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Research Article: Clinical Trial/Experimental Study

Effects of transcutaneous electrical nerve stimulation via peroneal nerve or soleus muscle on venous flow

A randomized cross-over study in healthy subjects

Martínez-Rodríguez, Alicia PhDa,c,*; Senin-Camargo, Francisco MScb,c; Raposo-Vidal, Isabel MSca,c; Chouza-Insua, Marcelo PhDb,c; Rodríguez-Romero, Beatriz PhDa,c; Jácome, M. Amalia PhDd

Section Editor(s): Enix., Dennis

Author Information
doi: 10.1097/MD.0000000000012084
  • Open

Abstract

1 Introduction

Many individuals are at risk for developing venous thromboembolism (VTE), defined as deep vein thrombosis (DVT), pulmonary embolism (PE), or both. Three factors have been addressed (Virchow triad) as causing VTE owing to immobilization, surgery, or trauma injury: venous stasis, endothelial damage or increased coagulation. There are 2 main types for preventing VTE: chemical and physical. Despite chemical prophylaxis being the preferred method, it has a high risk of bleeding and must be avoided in some patients. There is also increasing evidence supporting the use of mechanical devices as intermittent pneumatic compression (IPC) and compression stockings in surgical patients at high risk of developing VTE.[1,2] These options can still have certain limitations such as patient discomfort, tissue injury, improper fitting,[2,3] or arterial insufficiency in patients with peripheral arterial disease,[4] so alternative physical strategies like electrical stimulation (ES) are being investigated. ES has been shown to have an additive effect to compression stockings[5] and to be at least as effective as IPC in terms of the venous hemodynamic response,[6,7] and besides, to show some other advantages such as arterial and microcirculatory flux enhancement.[8,9] In addition, ES can also play a specific role by stimulating or replacing the neural supply to the veins, which has been proposed recently as the fourth factor in thrombus pathogenesis.[10] ES may be even more necessary when early active motion is difficult or unavailable as in traumatology patients because of an immobilized extremity or muscle inhibition after surgery, and in critically ill patients.

Electrical stimulation devices, like transcutaneous electrical nerve stimulation (TENS) and neuromuscular electrical stimulation (NMES), have been used to enhance venous hemodynamics via motor nerves or via skeletal muscles. NMES and TENS are different ES modalities, but there is confusion regarding the description of the ES forms among researchers and clinicians.[11] As both ES modalities can be delivered by surface electrodes for stimulating muscles and nerves, the differences are related to their original purpose. TENS has been primarily developed for pain relief, whereas NMES has been primarily developed for the improvement of muscle strength eliciting smooth tetanic muscle contraction and relaxation, similar to an exercise therapy session.[12] Therefore, an on-off time in seconds (duty-cycle) is necessary in NMES for minimizing muscular fatigue and discomfort,[13] a parameter not considered in TENS applications.[12]

Despite ES having been experimentally proved to be effective in improving venous flow and velocity,[14] the stimulation parameters vary greatly and it is necessary to clarify which parameters are optimal for venous return.[15] Frequencies from 1 to 10 Hz have been tested at nerve locations.[8,16] To the best of the authors’ knowledge, only one study has compared nerve to muscle stimulation, but used different ES frequencies and intensities for each placement.[16]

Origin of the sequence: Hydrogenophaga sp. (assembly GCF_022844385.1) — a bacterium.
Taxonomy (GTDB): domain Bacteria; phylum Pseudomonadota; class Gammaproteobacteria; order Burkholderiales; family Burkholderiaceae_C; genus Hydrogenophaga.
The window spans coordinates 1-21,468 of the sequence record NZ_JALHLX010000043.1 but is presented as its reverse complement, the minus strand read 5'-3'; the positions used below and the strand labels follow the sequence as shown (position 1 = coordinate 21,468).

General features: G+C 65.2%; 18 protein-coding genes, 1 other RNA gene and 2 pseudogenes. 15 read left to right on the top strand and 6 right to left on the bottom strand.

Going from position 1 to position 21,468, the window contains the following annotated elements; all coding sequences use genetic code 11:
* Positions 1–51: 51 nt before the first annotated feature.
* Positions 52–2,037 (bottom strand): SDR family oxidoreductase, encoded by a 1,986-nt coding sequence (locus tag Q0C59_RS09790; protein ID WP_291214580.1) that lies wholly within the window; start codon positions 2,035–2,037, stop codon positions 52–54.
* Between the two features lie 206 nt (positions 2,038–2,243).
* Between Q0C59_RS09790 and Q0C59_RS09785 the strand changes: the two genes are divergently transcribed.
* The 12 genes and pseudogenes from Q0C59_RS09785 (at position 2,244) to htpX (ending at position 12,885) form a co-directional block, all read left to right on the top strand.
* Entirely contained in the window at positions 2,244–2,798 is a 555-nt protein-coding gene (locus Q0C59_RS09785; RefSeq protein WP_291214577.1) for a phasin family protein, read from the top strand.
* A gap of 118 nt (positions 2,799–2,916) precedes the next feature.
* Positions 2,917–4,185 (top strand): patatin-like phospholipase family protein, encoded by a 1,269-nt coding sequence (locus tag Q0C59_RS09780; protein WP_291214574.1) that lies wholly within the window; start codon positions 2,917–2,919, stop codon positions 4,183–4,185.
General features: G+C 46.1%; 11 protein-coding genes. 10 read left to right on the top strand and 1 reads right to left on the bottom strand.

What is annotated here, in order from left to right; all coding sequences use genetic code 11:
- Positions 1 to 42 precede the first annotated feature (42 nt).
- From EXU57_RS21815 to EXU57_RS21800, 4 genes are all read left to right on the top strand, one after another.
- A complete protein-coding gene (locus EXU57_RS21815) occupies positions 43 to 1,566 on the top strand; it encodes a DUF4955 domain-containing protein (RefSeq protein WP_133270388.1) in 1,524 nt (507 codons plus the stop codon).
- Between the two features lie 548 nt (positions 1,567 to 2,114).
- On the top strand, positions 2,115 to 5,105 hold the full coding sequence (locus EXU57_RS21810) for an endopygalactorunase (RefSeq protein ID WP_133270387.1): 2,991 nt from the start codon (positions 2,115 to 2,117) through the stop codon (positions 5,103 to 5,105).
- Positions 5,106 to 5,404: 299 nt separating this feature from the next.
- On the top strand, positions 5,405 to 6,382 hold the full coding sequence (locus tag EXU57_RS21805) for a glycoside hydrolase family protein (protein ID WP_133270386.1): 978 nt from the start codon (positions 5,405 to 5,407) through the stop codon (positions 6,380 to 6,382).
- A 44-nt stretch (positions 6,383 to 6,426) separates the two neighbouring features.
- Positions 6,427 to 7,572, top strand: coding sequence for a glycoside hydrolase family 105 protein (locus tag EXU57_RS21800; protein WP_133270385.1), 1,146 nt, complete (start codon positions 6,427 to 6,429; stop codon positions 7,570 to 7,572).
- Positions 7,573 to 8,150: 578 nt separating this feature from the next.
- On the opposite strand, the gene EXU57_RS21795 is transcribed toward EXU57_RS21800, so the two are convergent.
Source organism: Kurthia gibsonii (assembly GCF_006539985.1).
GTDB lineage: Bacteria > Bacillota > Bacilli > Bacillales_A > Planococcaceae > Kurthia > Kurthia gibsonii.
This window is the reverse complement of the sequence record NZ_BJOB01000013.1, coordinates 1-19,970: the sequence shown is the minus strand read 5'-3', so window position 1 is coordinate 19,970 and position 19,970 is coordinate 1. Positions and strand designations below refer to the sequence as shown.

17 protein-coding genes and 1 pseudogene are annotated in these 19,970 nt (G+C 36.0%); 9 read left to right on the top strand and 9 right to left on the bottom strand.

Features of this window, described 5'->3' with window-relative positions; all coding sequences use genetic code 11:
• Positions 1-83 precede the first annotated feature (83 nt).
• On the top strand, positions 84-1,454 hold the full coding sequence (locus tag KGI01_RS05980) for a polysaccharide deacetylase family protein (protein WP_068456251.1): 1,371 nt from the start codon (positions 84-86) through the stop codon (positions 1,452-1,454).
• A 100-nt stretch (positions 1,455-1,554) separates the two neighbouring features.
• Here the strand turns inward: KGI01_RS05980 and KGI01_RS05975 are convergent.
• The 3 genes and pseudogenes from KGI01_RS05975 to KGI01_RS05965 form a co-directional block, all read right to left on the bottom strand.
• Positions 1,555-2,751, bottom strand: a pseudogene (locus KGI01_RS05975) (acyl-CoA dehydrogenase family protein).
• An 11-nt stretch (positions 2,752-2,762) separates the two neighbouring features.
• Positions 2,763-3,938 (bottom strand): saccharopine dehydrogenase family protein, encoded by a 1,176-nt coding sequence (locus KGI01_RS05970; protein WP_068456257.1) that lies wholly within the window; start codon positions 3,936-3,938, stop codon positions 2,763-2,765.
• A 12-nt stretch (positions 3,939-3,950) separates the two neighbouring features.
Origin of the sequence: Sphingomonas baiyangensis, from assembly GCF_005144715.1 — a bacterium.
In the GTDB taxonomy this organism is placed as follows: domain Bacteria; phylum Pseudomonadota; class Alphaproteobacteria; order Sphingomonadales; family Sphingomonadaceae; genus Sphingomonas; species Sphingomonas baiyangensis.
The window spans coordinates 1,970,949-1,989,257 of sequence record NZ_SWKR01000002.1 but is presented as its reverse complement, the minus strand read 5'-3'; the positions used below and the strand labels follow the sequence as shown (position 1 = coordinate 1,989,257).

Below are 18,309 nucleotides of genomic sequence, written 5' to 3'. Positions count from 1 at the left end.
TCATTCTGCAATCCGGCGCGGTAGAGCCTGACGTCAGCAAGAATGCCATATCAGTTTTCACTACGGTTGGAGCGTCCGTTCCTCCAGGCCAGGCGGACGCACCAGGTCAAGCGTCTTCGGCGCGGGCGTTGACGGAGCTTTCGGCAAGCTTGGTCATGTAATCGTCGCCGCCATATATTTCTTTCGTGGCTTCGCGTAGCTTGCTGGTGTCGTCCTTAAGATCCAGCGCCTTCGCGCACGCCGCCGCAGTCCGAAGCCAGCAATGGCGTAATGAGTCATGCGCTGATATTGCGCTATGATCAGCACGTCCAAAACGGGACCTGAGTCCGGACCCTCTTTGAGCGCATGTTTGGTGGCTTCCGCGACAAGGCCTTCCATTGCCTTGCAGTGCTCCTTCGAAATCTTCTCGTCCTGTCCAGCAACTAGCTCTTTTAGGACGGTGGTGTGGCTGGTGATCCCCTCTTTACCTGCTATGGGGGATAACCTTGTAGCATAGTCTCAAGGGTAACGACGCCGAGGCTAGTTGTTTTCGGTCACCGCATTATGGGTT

The primary objective of this study was to compare the effect of frequency and electrode placement among 3 ES applications at the maximum tolerated intensity on hemodynamic popliteal venous flow and peak velocity (PV) using Doppler ultrasound in healthy volunteers. A further objective was to compare the participants’ relative discomfort among the 3 applications using a visual analogue scale and verbal rating scoring index.

2 Materials and methods

2.1 Design and sample

A large variation in hemodynamic response to ES has been found in healthy population.[17] Therefore, a within-subjects cross-over design was used to determine differences in hemodynamic effects and discomfort. A random assignment of the ES was used to avoid possible systematic effects of order (6 possible sequences). The order of testing was introduced in opaque envelopes to be randomly selected by each participant, who was not aware of it. Study protocol was reviewed and approved by the regional Clinical Research Ethics Committee of Galicia (Spain) in accordance with the Helsinki Declaration. Informed consent was obtained from each subject before enrollment. This study is registered in the Research Registry (researchregistry3380).

The optimal sample size was determined from a pilot sample of 12 subjects (6 men). The venous flow volume (FV), in milliliter per minute, was measured 3 times and the mean was considered, both basal and after the ES protocol. The FV increment was computed relatively with respect to basal levels, and given as percentage. A 1-way analysis of variance (ANOVA) with repeated-measures was used to compare the difference among the 3 ES results. From the estimated correlation among repeated-measures of 0.7 and a standard deviation within each group of 90%, we obtained that, with a sample size of 24 subjects, the test would have a power of 0.8 to detect significant differences in the relative FV increments if they were 40%, 175%, and 150%, with a type I error of 0.05.

2.2 Participants